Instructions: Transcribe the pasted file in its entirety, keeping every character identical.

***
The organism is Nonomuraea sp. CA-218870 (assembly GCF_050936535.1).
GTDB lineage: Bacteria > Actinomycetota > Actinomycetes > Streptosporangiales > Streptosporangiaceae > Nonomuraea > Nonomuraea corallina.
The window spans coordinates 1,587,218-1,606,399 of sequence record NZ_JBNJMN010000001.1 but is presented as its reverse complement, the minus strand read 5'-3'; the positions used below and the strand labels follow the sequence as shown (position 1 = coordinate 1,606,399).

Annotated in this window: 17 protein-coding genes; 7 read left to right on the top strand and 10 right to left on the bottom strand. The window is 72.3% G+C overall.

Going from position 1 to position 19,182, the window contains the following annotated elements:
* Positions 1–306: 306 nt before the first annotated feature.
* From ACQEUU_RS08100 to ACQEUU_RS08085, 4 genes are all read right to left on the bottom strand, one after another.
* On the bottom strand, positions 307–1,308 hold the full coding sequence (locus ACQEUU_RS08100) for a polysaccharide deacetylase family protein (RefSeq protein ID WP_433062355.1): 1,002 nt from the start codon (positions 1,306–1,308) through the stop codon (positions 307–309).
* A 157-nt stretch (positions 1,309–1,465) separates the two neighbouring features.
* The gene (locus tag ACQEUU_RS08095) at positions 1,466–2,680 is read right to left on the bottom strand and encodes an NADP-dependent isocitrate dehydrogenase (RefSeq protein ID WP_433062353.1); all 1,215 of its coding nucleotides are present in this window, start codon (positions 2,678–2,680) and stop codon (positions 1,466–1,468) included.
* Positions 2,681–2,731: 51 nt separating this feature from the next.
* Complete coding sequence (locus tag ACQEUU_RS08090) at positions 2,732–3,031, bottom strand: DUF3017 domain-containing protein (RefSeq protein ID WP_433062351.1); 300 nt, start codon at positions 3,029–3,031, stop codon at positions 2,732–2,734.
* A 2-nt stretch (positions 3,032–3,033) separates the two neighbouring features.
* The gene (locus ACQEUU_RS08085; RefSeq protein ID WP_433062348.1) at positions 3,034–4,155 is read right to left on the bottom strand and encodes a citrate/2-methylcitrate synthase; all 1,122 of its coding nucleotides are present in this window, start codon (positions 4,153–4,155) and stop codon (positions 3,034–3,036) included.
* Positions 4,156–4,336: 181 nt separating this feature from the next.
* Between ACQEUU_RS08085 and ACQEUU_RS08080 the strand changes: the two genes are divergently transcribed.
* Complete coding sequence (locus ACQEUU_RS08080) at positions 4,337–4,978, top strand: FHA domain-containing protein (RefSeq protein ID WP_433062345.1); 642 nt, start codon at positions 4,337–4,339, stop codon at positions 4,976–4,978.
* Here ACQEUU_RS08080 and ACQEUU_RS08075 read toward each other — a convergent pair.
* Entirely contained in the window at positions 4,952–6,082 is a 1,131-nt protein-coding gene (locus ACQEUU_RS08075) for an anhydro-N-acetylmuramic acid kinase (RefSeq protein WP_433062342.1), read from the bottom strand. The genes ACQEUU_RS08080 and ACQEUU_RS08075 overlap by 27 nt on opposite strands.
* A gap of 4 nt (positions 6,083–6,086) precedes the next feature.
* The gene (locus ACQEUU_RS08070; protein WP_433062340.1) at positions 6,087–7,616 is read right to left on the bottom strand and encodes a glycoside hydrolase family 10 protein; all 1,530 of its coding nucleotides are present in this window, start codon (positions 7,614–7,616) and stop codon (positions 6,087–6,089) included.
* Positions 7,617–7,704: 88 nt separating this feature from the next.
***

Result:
The organism is Nonomuraea sp. CA-218870 (assembly GCF_050936535.1).
GTDB lineage: Bacteria > Actinomycetota > Actinomycetes > Streptosporangiales > Streptosporangiaceae > Nonomuraea > Nonomuraea corallina.
The window spans coordinates 1,587,218-1,606,399 of sequence record NZ_JBNJMN010000001.1 but is presented as its reverse complement, the minus strand read 5'-3'; the positions used below and the strand labels follow the sequence as shown (position 1 = coordinate 1,606,399).

Annotated in this window: 17 protein-coding genes; 7 read left to right on the top strand and 10 right to left on the bottom strand. The window is 72.3% G+C overall.

Going from position 1 to position 19,182, the window contains the following annotated elements:
* Positions 1–306: 306 nt before the first annotated feature.
* From ACQEUU_RS08100 to ACQEUU_RS08085, 4 genes are all read right to left on the bottom strand, one after another.
* On the bottom strand, positions 307–1,308 hold the full coding sequence (locus ACQEUU_RS08100) for a polysaccharide deacetylase family protein (RefSeq protein ID WP_433062355.1): 1,002 nt from the start codon (positions 1,306–1,308) through the stop codon (positions 307–309).
* A 157-nt stretch (positions 1,309–1,465) separates the two neighbouring features.
* The gene (locus tag ACQEUU_RS08095) at positions 1,466–2,680 is read right to left on the bottom strand and encodes an NADP-dependent isocitrate dehydrogenase (RefSeq protein ID WP_433062353.1); all 1,215 of its coding nucleotides are present in this window, start codon (positions 2,678–2,680) and stop codon (positions 1,466–1,468) included.
* Positions 2,681–2,731: 51 nt separating this feature from the next.
* Complete coding sequence (locus tag ACQEUU_RS08090) at positions 2,732–3,031, bottom strand: DUF3017 domain-containing protein (RefSeq protein ID WP_433062351.1); 300 nt, start codon at positions 3,029–3,031, stop codon at positions 2,732–2,734.
* A 2-nt stretch (positions 3,032–3,033) separates the two neighbouring features.
* The gene (locus ACQEUU_RS08085; RefSeq protein ID WP_433062348.1) at positions 3,034–4,155 is read right to left on the bottom strand and encodes a citrate/2-methylcitrate synthase; all 1,122 of its coding nucleotides are present in this window, start codon (positions 4,153–4,155) and stop codon (positions 3,034–3,036) included.
* Positions 4,156–4,336: 181 nt separating this feature from the next.
* Between ACQEUU_RS08085 and ACQEUU_RS08080 the strand changes: the two genes are divergently transcribed.
* Complete coding sequence (locus ACQEUU_RS08080) at positions 4,337–4,978, top strand: FHA domain-containing protein (RefSeq protein ID WP_433062345.1); 642 nt, start codon at positions 4,337–4,339, stop codon at positions 4,976–4,978.
* Here ACQEUU_RS08080 and ACQEUU_RS08075 read toward each other — a convergent pair.
* Entirely contained in the window at positions 4,952–6,082 is a 1,131-nt protein-coding gene (locus ACQEUU_RS08075) for an anhydro-N-acetylmuramic acid kinase (RefSeq protein WP_433062342.1), read from the bottom strand. The genes ACQEUU_RS08080 and ACQEUU_RS08075 overlap by 27 nt on opposite strands.
* A gap of 4 nt (positions 6,083–6,086) precedes the next feature.
* The gene (locus ACQEUU_RS08070; protein WP_433062340.1) at positions 6,087–7,616 is read right to left on the bottom strand and encodes a glycoside hydrolase family 10 protein; all 1,530 of its coding nucleotides are present in this window, start codon (positions 7,614–7,616) and stop codon (positions 6,087–6,089) included.
* Positions 7,617–7,704: 88 nt separating this feature from the next.